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Perhaps this is blindly obvious, but in typical discussions of statistical mechanics (with, say, constant volume) one often finds that, rather than using the heat capacity

$$ C_V = \frac{\partial E}{\partial T}\bigg|_V = T\frac{\partial S}{\partial T}\bigg|_V, $$

(where the 2nd equality comes from the 1st Law of Thermodynamics), the dimensionless heat capacity

$$ \hat{C}_V = \frac{C_V}{Nk} $$

(where $N$ is the # of particles in the system, and $k$ is the Boltzmann constant) is introduced and used instead. So.... why? How is the dimensionless version more useful than the original?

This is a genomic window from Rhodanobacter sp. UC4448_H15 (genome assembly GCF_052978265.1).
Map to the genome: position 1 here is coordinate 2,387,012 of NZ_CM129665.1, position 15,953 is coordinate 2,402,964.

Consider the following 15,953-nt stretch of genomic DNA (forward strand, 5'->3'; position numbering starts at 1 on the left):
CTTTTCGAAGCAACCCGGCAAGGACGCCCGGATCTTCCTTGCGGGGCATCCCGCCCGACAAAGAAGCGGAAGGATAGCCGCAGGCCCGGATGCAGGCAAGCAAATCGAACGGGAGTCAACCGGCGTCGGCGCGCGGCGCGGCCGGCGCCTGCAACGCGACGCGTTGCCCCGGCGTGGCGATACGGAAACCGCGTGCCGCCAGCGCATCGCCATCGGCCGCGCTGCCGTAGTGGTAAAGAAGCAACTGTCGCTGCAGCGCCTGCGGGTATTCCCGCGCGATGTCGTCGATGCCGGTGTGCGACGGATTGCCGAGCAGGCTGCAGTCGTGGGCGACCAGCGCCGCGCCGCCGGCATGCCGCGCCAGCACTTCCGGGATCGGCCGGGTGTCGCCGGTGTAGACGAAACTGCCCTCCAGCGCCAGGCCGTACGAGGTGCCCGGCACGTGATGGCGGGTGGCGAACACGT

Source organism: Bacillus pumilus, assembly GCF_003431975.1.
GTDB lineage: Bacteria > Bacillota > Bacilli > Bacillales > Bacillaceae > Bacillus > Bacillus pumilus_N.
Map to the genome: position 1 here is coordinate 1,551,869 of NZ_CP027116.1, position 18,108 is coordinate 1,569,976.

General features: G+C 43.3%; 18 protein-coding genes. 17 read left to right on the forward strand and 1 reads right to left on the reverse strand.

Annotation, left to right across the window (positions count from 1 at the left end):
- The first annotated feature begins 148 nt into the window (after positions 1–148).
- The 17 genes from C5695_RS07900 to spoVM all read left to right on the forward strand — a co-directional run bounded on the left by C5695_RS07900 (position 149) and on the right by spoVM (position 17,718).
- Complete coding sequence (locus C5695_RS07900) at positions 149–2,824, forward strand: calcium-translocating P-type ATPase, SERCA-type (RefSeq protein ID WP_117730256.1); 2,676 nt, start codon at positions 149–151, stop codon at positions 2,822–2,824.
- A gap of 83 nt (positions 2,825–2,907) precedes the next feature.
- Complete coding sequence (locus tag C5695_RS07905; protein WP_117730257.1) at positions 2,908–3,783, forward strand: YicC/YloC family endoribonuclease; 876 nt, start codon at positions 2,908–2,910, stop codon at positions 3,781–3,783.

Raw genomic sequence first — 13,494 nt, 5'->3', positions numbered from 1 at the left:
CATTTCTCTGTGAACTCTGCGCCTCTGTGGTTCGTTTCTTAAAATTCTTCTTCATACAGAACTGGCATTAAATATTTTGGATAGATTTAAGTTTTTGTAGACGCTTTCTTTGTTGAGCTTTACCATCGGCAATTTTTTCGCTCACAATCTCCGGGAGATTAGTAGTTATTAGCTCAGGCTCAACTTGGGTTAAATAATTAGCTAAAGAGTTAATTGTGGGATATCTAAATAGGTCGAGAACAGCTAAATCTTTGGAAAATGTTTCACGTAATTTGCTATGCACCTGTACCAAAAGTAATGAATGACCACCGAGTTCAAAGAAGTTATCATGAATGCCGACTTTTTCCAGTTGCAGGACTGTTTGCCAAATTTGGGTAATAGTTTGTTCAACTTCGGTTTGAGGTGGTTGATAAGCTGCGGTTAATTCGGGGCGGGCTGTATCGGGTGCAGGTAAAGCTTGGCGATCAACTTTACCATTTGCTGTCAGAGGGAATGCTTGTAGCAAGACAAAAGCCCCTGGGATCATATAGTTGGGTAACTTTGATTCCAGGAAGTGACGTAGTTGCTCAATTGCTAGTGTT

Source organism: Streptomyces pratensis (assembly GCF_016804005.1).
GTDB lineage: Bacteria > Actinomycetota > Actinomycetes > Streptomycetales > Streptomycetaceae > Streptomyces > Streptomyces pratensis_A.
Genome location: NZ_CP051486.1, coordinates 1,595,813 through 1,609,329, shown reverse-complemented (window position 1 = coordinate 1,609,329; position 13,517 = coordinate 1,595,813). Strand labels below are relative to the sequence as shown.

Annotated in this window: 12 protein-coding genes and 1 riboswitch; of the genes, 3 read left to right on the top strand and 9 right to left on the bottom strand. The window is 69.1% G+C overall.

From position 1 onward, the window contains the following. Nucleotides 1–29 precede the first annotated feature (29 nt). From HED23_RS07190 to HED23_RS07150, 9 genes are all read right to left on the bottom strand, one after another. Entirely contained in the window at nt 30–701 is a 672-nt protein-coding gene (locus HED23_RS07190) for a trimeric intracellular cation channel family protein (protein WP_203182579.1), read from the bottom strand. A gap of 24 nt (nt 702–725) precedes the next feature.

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One benefit of scaling the heat capacity with another extensive variable is that you end up with an intensive property -- heat capacity per # of particles. Similarly specific heat refers to the heat capacity per unit mass so that the value of the intensive property can be compared between samples of the same material but with different sizes or geometries for example.

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  • $\begingroup$ This explains the choice to use the specific heat $c_v = C_V/N$, but doesn't really explain why Boltzmann's constant is thrown in there. $\endgroup$ – dmckee Feb 22 '17 at 17:26

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